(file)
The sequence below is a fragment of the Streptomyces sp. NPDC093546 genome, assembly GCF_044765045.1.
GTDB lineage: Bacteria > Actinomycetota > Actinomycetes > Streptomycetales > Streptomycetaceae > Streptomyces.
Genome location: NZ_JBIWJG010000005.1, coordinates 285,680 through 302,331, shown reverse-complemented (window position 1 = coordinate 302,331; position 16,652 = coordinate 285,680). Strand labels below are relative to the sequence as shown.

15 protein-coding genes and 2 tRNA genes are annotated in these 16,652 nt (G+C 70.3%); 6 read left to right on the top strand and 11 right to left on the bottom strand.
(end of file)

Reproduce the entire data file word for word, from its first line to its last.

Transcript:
The sequence below is a fragment of the Streptomyces sp. NPDC093546 genome, assembly GCF_044765045.1.
GTDB lineage: Bacteria > Actinomycetota > Actinomycetes > Streptomycetales > Streptomycetaceae > Streptomyces.
Genome location: NZ_JBIWJG010000005.1, coordinates 285,680 through 302,331, shown reverse-complemented (window position 1 = coordinate 302,331; position 16,652 = coordinate 285,680). Strand labels below are relative to the sequence as shown.

15 protein-coding genes and 2 tRNA genes are annotated in these 16,652 nt (G+C 70.3%); 6 read left to right on the top strand and 11 right to left on the bottom strand.